Hobby Master HA2410 Russian Mikoyan-Gurevich MiG-15bis "Fagot" Fighter - Colonel Yevgeni Pepelyayev, China, 1951 (1:72 Scale)
"I hit this Sabre so hard that it disintegrated. Pieces of its right wing ripped away from the aircraft, and its vertical stabilizer also tore apart. The Sabre began to spin and plunged to the ground."
- Russian ace Colonel Yevgeni Pepelyayev
The spectacular MiG-15 fighter used a combination of Russian ingenuity and "borrowed" advanced European aviation technology to become one of the most famous aircraft designs of its era. Called the "aircraft-soldier" by Russian pilots, the aircraft was exceptionally strong and dependable. The MiG-15 is still respected for its speed, maneuverability and firepower; advantages that made it a worthy adversary of the North American F-86 during the Korean War.
The Mikoyan and Gurevich (MiG) design team utilized captured German technology when developing the layout of the MiG-15. The plane's 35 degree swept wing, fuselage mounted engine and clean lines gave the aircraft exceptional performance. Powered by a unlicensed copy of the famous British Nene centrifugal flow jet engine, the MiG-15 was capable of speeds up to Mach .934. The initial prototype, the I-310, made its first flight in December 1947 and won a fly-off against the Lavochkin La-15. The MiG-15 went into production and entered front line service in 1949.
Shortly after its introduction the MiG-15 entered combat over Korea. Flown by Russian, North Korean and Chinese pilots, the swept wing MiG fighter terrorized U.S.A.F. B-29 bombers flying strategic bombing missions over North Korean cities. The MiG-15's speed, maneuverability, and heavy armament (two 23mm and one 37mm cannon) allowed it brush aside escorting fighters and rip through the B-29 formations. B-29 losses to MiGs reached such high levels that the U.S.A.F. stopped daylight B-29 bombing raids and flew all strikes under the cover of darkness. Although several MiG-15s were brought down by B-29 gunners and other U.N. aircraft, only the North American F-86 Sabre was the MiG-15's equal in combat. The MiG's combat success and its dependability made the plane very popular with Eastern Bloc and Communist nations around the world. Since 1950 roughly 7,500 MiG-15s have been built in Russia, Poland, Czechoslovakia, and China. In addition to the Korean War, the MiG-15 has been used extensively as an air defense fighter, an air superiority fighter, a ground attack aircraft and reconnaissance fighter in a number of conflicts in the Middle East and the Orient.(courtesy Cavanaugh Flight Museum).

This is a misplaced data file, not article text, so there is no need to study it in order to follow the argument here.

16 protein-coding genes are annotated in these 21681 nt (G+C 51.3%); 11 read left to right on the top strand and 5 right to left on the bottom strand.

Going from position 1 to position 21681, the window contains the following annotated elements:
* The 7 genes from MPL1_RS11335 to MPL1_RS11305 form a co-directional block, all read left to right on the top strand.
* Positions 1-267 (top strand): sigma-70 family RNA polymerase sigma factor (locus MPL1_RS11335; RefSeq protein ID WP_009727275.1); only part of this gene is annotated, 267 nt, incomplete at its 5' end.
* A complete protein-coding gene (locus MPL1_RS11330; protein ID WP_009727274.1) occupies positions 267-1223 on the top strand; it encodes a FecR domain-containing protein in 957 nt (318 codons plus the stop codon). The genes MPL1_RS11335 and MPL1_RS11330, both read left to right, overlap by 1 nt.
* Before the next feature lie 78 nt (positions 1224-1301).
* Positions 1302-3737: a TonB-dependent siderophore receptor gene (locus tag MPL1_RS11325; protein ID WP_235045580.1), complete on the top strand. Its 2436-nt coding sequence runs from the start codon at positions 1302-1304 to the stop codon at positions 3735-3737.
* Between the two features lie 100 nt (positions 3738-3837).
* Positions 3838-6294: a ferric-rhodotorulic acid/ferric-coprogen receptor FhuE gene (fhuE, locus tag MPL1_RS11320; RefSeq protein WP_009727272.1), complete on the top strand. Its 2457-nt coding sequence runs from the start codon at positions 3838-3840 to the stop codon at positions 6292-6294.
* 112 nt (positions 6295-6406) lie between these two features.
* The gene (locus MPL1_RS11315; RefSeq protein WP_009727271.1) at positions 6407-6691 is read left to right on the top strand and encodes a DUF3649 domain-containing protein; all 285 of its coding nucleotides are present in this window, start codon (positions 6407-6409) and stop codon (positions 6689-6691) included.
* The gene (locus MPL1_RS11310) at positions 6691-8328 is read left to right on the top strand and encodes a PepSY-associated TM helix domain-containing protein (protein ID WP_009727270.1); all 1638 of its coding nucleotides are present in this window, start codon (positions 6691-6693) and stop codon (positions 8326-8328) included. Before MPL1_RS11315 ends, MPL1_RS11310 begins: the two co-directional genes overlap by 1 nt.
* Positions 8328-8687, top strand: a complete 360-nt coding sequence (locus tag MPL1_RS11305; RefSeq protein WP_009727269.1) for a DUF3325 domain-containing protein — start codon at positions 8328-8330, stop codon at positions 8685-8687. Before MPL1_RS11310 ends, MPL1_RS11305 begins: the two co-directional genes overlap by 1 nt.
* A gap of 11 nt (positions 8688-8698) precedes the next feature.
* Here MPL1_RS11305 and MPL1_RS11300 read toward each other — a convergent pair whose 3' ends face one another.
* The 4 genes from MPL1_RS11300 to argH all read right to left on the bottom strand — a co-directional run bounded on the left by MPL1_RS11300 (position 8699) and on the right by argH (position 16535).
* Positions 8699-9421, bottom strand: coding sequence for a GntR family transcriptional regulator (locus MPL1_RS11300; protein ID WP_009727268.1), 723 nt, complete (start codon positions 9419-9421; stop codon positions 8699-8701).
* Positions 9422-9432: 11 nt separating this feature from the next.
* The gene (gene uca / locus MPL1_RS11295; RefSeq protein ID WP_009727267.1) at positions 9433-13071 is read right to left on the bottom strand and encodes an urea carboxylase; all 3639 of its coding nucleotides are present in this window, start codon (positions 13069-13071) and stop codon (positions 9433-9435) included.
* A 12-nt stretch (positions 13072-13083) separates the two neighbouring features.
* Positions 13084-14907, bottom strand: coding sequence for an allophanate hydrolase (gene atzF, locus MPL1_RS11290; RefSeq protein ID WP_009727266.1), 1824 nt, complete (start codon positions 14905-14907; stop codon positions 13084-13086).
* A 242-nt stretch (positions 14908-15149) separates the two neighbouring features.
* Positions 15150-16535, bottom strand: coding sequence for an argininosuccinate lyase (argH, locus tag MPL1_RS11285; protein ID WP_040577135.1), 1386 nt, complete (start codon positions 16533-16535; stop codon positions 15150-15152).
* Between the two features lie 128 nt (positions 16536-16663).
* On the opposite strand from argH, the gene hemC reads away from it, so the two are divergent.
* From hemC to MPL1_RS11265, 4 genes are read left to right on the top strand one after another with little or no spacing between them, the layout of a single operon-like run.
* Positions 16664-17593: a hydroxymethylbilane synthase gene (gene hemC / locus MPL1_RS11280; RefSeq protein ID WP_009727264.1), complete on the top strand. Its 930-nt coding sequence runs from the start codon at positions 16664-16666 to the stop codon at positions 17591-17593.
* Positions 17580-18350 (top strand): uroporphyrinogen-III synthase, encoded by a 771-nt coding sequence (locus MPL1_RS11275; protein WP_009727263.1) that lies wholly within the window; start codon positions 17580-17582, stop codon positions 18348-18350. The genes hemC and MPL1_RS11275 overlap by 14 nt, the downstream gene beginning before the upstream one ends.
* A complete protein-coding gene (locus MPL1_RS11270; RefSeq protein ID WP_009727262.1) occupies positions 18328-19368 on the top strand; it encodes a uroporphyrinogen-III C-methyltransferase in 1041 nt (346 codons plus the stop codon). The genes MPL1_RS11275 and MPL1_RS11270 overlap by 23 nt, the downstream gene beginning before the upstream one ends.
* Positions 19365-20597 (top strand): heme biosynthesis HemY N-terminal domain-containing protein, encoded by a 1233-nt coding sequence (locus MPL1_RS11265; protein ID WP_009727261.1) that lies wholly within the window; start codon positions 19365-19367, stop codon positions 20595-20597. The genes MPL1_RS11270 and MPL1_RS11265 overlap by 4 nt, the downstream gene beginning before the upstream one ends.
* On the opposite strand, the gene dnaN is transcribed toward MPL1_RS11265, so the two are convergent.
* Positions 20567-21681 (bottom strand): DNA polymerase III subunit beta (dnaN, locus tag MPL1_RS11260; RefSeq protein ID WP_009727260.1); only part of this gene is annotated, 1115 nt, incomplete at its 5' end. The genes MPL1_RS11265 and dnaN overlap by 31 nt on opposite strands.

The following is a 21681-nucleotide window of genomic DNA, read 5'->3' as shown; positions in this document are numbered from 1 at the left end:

Pictured here is a 1:72 scale replica of a Russian Mikoyan-Gurevich MiG-15bis "Fagot" fighter that served with the Soviet Air Force during 1951. Sold Out!
Wingspan: 5.5 inches
Length: 6 inches
Release Date: December 2010
Historical Account: "Don't Judge a Book by its Cover" - Though externally very similar to the MiG-15, the MiG-15bis was a much improved variant. Some Soviet units began using the MiG-15bis early in 1951, and by the middle of 1951 the Soviets began replacing all their MiG-15s flying over Korea with the MiG- 15bis. It is believed that MiG-15bis 'White 384' was flown by Colonel Yevgeni Pepelyayev from an airbase in China. It is said he scored 19 kills with 14 of them being F-86 Sabres.